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Why US-hired cargo plane was grounded

Source: PTI
June 20, 2009 21:12 IST

Confusion over call signs assigned to the US-hired military cargo aircraft led to the grounding of the plane at the Mumbai international airport on Friday night.

The Ukrainian-made AN-124 aircraft, owned by Russian private airline Volga-Dnepr, claimed that they had taken a clearance from the Director General of Civil Aviation to overfly the Indian air space with a call sign attributed to civilian aircraft.

However, the officials of the IAF's ATC claimed they had heard a different call sign generally attributed to a defence aircraft before it was set to enter the Indian air space, officials said.

The confusion over the call signs made the authorities to ask the aircraft to land at the Mumbai airport after which a thorough check of the plane was conducted.

During the checking, the authorities found only two vehicles meant for American officials fighting against the Taliban in Afghanistan and boxes full of medicines, they said.

An IAF spokesperson Wing Commander T K Singha told PTI here said the aircraft was allowed to get airborne after the External Affairs Ministry gave the Air Operations Routing (AOR) authority to fly over Indian airspace changing the call sign of the plane to that of a defence aircraft.

IAF sources said the AN-124 had been operating on the same flight plan in the last fortnight and had come under adverse notice because of its call sign.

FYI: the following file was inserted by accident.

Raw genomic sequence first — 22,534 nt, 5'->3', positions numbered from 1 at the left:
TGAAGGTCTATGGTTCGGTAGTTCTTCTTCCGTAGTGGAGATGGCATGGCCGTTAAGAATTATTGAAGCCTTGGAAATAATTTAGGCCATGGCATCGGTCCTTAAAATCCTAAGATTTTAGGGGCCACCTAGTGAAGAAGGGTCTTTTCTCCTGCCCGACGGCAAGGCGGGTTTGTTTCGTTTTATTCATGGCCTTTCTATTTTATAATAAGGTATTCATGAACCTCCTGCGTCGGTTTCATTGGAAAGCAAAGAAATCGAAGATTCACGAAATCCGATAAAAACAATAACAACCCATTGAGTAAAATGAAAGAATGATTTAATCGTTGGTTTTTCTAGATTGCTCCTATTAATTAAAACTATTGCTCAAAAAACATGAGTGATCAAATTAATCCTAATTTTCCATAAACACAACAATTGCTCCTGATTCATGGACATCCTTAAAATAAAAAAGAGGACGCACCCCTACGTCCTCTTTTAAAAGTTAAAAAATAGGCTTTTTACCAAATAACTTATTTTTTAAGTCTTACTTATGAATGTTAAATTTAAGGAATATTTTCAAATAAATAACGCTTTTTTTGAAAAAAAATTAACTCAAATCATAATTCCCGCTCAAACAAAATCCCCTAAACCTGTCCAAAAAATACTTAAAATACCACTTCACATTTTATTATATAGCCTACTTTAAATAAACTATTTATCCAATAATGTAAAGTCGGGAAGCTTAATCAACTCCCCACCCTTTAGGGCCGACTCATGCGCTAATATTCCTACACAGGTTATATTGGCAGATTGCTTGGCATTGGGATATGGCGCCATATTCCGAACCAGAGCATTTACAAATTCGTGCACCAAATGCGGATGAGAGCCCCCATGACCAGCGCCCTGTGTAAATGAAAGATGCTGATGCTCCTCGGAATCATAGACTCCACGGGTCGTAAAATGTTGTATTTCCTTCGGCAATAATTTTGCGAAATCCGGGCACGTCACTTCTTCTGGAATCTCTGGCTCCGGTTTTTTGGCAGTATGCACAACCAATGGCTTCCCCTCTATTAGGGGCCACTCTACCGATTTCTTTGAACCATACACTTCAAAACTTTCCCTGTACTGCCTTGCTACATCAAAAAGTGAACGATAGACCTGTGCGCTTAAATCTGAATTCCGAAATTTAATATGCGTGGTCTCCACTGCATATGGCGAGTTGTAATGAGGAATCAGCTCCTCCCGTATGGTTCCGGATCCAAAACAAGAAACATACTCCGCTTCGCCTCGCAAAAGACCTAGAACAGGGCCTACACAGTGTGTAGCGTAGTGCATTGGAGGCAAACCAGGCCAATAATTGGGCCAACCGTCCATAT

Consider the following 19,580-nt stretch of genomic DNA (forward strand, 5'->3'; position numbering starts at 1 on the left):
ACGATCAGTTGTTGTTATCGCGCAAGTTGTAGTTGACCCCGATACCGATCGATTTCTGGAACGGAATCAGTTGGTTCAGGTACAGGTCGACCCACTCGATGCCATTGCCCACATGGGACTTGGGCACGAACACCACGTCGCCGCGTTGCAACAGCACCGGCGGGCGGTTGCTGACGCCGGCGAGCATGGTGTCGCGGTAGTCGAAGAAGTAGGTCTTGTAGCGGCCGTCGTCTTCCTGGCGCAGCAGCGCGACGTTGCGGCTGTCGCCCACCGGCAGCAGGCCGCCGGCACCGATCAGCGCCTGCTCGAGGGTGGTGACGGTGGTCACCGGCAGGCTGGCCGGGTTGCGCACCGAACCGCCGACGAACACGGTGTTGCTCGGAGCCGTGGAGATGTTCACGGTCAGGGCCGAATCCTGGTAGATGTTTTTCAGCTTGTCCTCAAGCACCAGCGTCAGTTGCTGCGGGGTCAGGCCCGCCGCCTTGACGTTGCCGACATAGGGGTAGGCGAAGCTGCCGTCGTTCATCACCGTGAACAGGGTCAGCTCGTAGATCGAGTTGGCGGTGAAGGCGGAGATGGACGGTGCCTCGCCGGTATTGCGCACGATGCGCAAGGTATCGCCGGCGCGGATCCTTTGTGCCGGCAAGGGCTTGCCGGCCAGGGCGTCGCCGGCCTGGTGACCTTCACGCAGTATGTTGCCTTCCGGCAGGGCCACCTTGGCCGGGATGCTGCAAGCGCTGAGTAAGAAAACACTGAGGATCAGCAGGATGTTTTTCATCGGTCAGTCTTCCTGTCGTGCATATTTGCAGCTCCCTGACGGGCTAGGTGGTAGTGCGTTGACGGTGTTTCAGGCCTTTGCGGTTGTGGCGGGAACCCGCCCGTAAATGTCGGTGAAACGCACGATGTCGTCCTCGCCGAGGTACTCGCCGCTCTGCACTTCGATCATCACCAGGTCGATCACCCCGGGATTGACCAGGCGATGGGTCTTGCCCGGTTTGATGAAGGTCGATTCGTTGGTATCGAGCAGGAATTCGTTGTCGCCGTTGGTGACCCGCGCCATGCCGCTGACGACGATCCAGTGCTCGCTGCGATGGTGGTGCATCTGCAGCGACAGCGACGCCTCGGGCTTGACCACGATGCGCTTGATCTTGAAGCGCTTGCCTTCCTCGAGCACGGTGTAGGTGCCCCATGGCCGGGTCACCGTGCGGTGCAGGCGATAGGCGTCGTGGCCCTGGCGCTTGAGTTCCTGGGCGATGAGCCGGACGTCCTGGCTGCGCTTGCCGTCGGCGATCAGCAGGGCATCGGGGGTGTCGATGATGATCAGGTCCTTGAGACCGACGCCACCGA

"The aircraft used a civilian aircraft call sign VDA 4466, whereas its original call sign was REACH 813, which implied it was a military cargo aircraft," they said.

Since obtaining a military clearance for using Indian air space by foreign military aircraft is cumbersome, it has to go through MEA, Intelligence agencies and then IAF. The operator adopted a short cut by obtaining a civilian call sign for the aircraft, they added.

"The aircraft, chartered by the US military, took off from Diego Garcia, a US military base on an island near Mauritius in the Indian Ocean," the officials said.

The aircraft used for long-range delivery and air-dropping of troops and heavy military cargo had intruded into Indian airspace around 2000 hours last evening.

No IAF fighter jet had scrambled to escort the intruding aircraft, as it clearly followed ATC radio calls and landed in Mumbai at 2240 hours, the IAF spokesperson said. IAF officials said there were a total of 18 persons on board the aircraft, including a five-member crew.

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